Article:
Can you tell me about sprayer calibration?
1. For a broadcast boom - measure the distance between nozzles. Measure it, don't guess. For a band, either on a planter or on a cultivator, measure the width of the area sprayed (band).
2. Determine the length, in feet, of a 1/128 acre plot for the measured nozzle spacing or band width. This will be the distance to time the tractor.
3. To do this use the following formula: 43,560 (square feet per acre) / divided by nozzle spacing or band width in feet / divided by 128. * Example - 19 inch band on a cultivator 19 / 12 = 1.583333 feet (band width in feet) 43,560 (sq.ft./ac) / 1.583333 = 27511.584 27511.584 / 128 (ounces in a gallon) = 214.934 (215) feet to time the tractor.
4. Determine the time in seconds for the tractor to travel 215 feet. (Remember to determine the time to travel the distance under the condition of operation, i.e. with the cultivator down, etc.)
5. With the pressure set and the sprayer spraying, catch water from all tips spraying the band (or one tip on a broadcast boom) for the exact same time it took to travel the prescribed distance and measure it in ounces. * Lets say it took 25 seconds and you caught 10 ounces. You are putting out 10 gallons of volume per treated acre.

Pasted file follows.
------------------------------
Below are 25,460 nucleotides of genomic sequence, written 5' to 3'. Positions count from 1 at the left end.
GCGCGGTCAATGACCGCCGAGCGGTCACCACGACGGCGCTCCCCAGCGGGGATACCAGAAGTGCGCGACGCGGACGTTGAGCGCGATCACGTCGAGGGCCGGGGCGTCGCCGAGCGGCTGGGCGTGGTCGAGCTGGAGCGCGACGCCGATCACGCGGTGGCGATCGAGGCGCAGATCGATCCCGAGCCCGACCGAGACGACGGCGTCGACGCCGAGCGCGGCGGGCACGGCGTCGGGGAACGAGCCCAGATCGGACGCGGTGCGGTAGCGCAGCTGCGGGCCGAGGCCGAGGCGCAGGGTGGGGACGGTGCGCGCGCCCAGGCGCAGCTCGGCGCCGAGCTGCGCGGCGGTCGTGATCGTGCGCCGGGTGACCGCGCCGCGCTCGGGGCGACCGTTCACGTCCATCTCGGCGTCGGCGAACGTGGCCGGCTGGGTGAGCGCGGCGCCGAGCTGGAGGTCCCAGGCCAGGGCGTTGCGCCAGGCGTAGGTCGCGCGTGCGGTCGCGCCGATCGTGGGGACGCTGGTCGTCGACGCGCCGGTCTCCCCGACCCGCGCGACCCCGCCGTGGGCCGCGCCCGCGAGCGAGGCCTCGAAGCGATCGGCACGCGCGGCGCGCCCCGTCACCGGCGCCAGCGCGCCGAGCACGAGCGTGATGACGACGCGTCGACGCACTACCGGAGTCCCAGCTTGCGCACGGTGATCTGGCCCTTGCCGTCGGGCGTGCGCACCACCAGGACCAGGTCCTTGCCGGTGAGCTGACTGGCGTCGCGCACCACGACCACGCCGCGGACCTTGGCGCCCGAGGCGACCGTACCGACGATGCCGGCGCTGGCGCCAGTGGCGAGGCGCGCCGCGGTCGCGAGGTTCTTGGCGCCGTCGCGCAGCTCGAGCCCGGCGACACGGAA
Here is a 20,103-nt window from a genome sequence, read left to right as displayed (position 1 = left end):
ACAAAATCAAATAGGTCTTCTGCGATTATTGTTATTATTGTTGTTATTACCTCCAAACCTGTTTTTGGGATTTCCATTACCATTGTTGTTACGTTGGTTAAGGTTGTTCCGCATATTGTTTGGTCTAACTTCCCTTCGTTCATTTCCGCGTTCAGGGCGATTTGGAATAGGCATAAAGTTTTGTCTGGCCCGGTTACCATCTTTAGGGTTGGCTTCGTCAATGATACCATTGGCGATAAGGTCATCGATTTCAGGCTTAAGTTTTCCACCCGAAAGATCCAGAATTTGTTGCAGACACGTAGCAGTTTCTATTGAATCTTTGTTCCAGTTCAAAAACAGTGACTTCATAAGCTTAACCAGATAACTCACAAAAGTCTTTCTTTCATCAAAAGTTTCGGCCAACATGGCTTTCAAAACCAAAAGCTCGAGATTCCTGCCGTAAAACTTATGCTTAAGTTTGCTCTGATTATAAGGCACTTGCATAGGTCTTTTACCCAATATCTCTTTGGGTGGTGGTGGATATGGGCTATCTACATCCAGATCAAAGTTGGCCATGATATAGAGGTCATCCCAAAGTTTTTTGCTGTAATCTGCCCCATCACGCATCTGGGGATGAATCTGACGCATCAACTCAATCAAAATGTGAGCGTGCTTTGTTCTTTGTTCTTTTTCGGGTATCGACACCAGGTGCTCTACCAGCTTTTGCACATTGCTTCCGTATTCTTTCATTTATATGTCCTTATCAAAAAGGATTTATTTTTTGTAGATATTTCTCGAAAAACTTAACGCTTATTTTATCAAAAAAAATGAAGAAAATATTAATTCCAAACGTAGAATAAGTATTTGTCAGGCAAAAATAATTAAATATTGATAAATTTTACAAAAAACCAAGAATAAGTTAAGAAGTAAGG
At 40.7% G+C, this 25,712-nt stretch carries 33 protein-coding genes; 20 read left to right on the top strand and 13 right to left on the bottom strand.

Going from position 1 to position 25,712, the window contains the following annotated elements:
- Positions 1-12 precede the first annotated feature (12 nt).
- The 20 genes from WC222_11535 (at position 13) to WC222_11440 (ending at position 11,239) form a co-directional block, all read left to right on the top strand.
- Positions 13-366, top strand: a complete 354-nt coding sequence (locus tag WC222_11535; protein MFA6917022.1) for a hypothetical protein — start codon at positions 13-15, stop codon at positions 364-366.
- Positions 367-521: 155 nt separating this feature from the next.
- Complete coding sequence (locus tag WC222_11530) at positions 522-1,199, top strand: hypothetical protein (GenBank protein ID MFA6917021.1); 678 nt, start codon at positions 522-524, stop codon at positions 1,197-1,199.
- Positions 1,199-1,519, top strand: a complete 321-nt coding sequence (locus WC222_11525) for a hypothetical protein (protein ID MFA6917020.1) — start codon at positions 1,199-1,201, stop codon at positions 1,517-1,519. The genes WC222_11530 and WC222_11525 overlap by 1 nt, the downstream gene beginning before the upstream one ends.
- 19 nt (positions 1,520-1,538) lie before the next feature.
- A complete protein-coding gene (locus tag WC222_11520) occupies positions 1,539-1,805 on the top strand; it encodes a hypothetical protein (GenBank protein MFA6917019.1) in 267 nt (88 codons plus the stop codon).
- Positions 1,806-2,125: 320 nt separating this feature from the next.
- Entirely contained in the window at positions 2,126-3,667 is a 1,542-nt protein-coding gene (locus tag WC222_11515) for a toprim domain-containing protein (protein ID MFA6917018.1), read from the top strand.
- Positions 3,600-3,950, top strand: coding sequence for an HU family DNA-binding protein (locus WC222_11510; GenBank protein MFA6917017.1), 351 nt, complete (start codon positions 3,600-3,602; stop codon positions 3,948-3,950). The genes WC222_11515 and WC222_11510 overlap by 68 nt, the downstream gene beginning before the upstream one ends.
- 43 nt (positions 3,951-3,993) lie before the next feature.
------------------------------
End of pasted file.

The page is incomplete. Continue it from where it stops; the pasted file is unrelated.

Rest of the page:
6. Determine the tank capacity and divide by the volume per treated acre. * Example: 300 gallon tank capacity and 10 gallons per treated acre = 30 acre per tank load. This tells you that the sprayer will treat 30 acres. Don't worry about how many acres the tractor will drive over - it will treat 30 acres.
7. Determine the broadcast rate of the product, or products in question and add enough to the tank to treat 30 acres on a broadcast basis. The tractor will treat 30 treated acres and don't worry how many planted acres it runs over.
STARKVILLE, Miss. -- Cotton leafroll dwarf virus is capable of causing significant yield loss and was reported for the first time in Mississippi earlier this year.
The implications of this disease will be a major focus of the 2019 Mississippi State University Row Crop Short Course Dec. 2-4 at the Cotton Mill Conference Center in Starkville. This course is hosted by the MSU Extension Service and Mississippi Agricultural and Forestry Experiment Station.
Parts of Mississippi’s landscape are turning white, but unlike some northern areas, this coloration is caused by cotton bolls opening for harvest, not snow accumulation.
All of Mississippi’s 2019 cotton crop has emerged, but it’s off to a slow start.
Of approximately 700,000 acres of cotton planted statewide this year, 57% is rated fair or worse by the U.S. Department of Agriculture as of July 8.
Although numbers on paper look about right for Mississippi row crops, the reality is actually quite grim in places.
HAMILTON, Miss. -- Determining the extent of tornado damage to farms in Monroe County will take weeks, but video shot from flying drones will speed up the process.
Mississippi State University Extension Service personnel have been assisting in relief efforts since the morning after an EF-2 tornado on April 13 damaged more than 140 homes in Hamilton, claiming one life and injuring 19 others.